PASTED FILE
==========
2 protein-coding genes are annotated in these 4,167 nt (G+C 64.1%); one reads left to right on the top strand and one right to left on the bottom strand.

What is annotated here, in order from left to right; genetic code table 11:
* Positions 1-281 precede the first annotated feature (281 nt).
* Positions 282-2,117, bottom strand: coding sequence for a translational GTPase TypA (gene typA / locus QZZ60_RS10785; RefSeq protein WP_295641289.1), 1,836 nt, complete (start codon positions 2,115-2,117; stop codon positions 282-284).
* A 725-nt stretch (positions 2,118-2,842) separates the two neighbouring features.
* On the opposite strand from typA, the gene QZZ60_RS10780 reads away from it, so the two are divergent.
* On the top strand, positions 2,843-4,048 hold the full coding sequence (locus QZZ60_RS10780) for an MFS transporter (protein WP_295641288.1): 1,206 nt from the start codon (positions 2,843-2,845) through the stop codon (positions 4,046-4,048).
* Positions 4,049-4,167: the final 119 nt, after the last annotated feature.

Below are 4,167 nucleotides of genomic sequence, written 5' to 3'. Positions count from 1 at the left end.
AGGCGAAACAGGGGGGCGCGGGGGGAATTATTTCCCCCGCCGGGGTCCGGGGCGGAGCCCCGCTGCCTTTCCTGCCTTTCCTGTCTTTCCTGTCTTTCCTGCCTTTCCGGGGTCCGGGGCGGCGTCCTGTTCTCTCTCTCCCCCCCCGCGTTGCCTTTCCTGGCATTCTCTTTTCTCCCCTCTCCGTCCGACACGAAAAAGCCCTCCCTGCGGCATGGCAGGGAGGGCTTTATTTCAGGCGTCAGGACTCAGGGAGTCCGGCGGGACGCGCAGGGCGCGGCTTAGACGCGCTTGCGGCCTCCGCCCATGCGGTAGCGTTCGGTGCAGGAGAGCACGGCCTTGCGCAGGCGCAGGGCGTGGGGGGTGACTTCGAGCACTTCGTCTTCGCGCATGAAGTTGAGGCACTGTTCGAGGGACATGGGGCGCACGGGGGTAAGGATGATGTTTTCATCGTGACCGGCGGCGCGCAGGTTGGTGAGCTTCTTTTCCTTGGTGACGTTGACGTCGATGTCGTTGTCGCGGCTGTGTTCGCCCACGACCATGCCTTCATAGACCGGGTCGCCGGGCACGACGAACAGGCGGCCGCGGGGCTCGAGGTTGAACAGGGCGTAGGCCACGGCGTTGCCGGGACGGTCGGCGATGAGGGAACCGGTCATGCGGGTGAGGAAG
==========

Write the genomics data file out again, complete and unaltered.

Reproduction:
2 protein-coding genes are annotated in these 4,167 nt (G+C 64.1%); one reads left to right on the top strand and one right to left on the bottom strand.

What is annotated here, in order from left to right; genetic code table 11:
* Positions 1-281 precede the first annotated feature (281 nt).
* Positions 282-2,117, bottom strand: coding sequence for a translational GTPase TypA (gene typA / locus QZZ60_RS10785; RefSeq protein WP_295641289.1), 1,836 nt, complete (start codon positions 2,115-2,117; stop codon positions 282-284).
* A 725-nt stretch (positions 2,118-2,842) separates the two neighbouring features.
* On the opposite strand from typA, the gene QZZ60_RS10780 reads away from it, so the two are divergent.
* On the top strand, positions 2,843-4,048 hold the full coding sequence (locus QZZ60_RS10780) for an MFS transporter (protein WP_295641288.1): 1,206 nt from the start codon (positions 2,843-2,845) through the stop codon (positions 4,046-4,048).
* Positions 4,049-4,167: the final 119 nt, after the last annotated feature.

Below are 4,167 nucleotides of genomic sequence, written 5' to 3'. Positions count from 1 at the left end.
AGGCGAAACAGGGGGGCGCGGGGGGAATTATTTCCCCCGCCGGGGTCCGGGGCGGAGCCCCGCTGCCTTTCCTGCCTTTCCTGTCTTTCCTGTCTTTCCTGCCTTTCCGGGGTCCGGGGCGGCGTCCTGTTCTCTCTCTCCCCCCCCGCGTTGCCTTTCCTGGCATTCTCTTTTCTCCCCTCTCCGTCCGACACGAAAAAGCCCTCCCTGCGGCATGGCAGGGAGGGCTTTATTTCAGGCGTCAGGACTCAGGGAGTCCGGCGGGACGCGCAGGGCGCGGCTTAGACGCGCTTGCGGCCTCCGCCCATGCGGTAGCGTTCGGTGCAGGAGAGCACGGCCTTGCGCAGGCGCAGGGCGTGGGGGGTGACTTCGAGCACTTCGTCTTCGCGCATGAAGTTGAGGCACTGTTCGAGGGACATGGGGCGCACGGGGGTAAGGATGATGTTTTCATCGTGACCGGCGGCGCGCAGGTTGGTGAGCTTCTTTTCCTTGGTGACGTTGACGTCGATGTCGTTGTCGCGGCTGTGTTCGCCCACGACCATGCCTTCATAGACCGGGTCGCCGGGCACGACGAACAGGCGGCCGCGGGGCTCGAGGTTGAACAGGGCGTAGGCCACGGCGTTGCCGGGACGGTCGGCGATGAGGGAACCGGTCATGCGGGTGAGGAAG